making it fertile and fruitful,
giving seed to the one who sows
and bread to the one who eats,
so shall my word be
that goes forth from my mouth;
my word shall not return to me void,
but shall do my will,
achieving the end for which I sent it.

Responsorial Psalm
Ps 65:10, 11, 12-13, 14

R. Lk 8:8  The seed that falls on good ground will yield a fruitful harvest.

You have visited the land and watered it;
greatly have you enriched it.
God’s watercourses are filled;
you have prepared the grain.
R. The seed that falls on good ground will yield a fruitful harvest.
Thus have you prepared the land: drenching its furrows,
breaking up its clods,
Softening it with showers,
blessing its yield.
R. The seed that falls on good ground will yield a fruitful harvest.
You have crowned the year with your bounty,
and your paths overflow with a rich harvest;
The untilled meadows overflow with it,
and rejoicing clothes the hills.
R. The seed that falls on good ground will yield a fruitful harvest.
The fields are garmented with flocks
and the valleys blanketed with grain.
They shout and sing for joy.
R. The seed that falls on good ground will yield a fruitful harvest.

Reading II
Rom 8:18-23

Brothers and sisters:
I consider that the sufferings of this present time are as nothing
compared with the glory to be revealed for us.
For creation awaits with eager expectation
the revelation of the children of God;
for creation was made subject to futility,
not of its own accord but because of the one who subjected it,
in hope that creation itself
would be set free from slavery to corruption
and share in the glorious freedom of the children of God.
We know that all creation is groaning in labor pains even until now;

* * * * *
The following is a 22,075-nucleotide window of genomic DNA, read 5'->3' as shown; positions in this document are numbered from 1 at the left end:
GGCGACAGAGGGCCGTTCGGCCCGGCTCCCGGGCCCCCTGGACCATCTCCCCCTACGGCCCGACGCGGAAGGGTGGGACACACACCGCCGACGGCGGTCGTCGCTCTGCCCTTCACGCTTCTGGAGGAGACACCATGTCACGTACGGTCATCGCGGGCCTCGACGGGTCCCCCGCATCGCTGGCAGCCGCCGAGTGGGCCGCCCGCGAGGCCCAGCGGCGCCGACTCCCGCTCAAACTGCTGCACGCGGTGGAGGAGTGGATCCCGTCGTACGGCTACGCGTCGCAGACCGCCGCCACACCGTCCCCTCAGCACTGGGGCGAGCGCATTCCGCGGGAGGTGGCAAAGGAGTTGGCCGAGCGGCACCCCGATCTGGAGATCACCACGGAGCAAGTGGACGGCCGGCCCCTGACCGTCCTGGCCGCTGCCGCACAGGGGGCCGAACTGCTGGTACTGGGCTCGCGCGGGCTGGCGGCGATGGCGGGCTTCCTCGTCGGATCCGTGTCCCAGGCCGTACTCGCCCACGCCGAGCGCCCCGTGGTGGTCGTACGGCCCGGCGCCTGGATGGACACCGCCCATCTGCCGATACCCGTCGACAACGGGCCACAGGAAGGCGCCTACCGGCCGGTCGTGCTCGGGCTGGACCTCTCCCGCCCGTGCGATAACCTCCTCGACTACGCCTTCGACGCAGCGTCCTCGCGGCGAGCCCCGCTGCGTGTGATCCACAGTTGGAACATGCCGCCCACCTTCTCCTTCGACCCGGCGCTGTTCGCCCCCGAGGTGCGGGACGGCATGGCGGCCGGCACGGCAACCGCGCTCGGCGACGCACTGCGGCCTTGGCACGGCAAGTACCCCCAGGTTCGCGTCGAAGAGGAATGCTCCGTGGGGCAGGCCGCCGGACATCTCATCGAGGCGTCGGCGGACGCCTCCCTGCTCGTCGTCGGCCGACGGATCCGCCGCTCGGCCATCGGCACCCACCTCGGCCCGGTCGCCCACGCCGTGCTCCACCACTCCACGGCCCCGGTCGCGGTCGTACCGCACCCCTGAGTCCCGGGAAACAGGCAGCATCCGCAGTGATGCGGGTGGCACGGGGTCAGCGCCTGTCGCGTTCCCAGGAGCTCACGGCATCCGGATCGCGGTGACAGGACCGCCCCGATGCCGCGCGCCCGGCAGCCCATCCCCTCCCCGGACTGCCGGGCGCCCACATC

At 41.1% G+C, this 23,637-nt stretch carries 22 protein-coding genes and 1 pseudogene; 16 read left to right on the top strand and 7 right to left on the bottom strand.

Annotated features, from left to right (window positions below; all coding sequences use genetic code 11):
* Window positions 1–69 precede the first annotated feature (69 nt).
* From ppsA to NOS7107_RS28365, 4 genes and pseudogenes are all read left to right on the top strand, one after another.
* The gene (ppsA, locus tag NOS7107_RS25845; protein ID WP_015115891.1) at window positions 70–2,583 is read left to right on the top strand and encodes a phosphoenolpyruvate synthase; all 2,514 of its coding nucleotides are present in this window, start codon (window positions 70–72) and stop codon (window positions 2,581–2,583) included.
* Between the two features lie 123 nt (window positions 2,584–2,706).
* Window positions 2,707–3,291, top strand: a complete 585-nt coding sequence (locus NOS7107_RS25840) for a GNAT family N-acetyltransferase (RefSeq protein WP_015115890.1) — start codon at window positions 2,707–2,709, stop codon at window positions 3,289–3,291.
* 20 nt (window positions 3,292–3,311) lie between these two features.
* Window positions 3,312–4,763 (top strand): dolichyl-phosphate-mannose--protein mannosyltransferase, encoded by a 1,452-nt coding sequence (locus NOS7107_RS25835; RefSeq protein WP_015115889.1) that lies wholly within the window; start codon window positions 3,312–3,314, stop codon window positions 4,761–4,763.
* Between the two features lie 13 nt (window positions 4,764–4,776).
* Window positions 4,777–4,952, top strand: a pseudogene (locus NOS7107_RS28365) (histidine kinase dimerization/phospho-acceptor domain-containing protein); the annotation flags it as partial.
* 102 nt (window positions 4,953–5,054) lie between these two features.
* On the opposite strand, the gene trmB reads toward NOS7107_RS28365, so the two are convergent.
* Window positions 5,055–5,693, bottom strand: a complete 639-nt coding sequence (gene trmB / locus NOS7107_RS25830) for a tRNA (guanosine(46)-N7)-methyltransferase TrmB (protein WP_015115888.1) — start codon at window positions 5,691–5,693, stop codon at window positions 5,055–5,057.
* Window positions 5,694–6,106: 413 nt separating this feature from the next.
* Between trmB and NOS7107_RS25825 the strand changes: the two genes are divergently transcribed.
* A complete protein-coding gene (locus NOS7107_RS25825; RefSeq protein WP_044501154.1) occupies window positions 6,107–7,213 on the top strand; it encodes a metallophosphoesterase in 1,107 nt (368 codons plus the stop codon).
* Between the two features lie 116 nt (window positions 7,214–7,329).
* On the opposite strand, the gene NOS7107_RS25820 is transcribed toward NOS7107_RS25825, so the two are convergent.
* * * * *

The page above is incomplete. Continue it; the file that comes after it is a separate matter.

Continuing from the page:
and not only that, but we ourselves,
who have the firstfruits of the Spirit,
we also groan within ourselves
as we wait for adoption, the redemption of our bodies.

Gospel
Mt 13:1-23 or 13:1-9

On that day, Jesus went out of the house and sat down by the sea.
Such large crowds gathered around him
that he got into a boat and sat down,
and the whole crowd stood along the shore.
And he spoke to them at length in parables, saying:
“A sower went out to sow.
And as he sowed, some seed fell on the path,
and birds came and ate it up.
Some fell on rocky ground, where it had little soil.
It sprang up at once because the soil was not deep,
and when the sun rose it was scorched,
and it withered for lack of roots.
Some seed fell among thorns, and the thorns grew up and choked it.
But some seed fell on rich soil, and produced fruit,
a hundred or sixty or thirtyfold.
Whoever has ears ought to hear.”

The disciples approached him and said,
“Why do you speak to them in parables?”
He said to them in reply,
Because knowledge of the mysteries of the kingdom of heaven
has been granted to you, but to them it has not been granted.
To anyone who has, more will be given and he will grow rich;
from anyone who has not, even what he has will be taken away.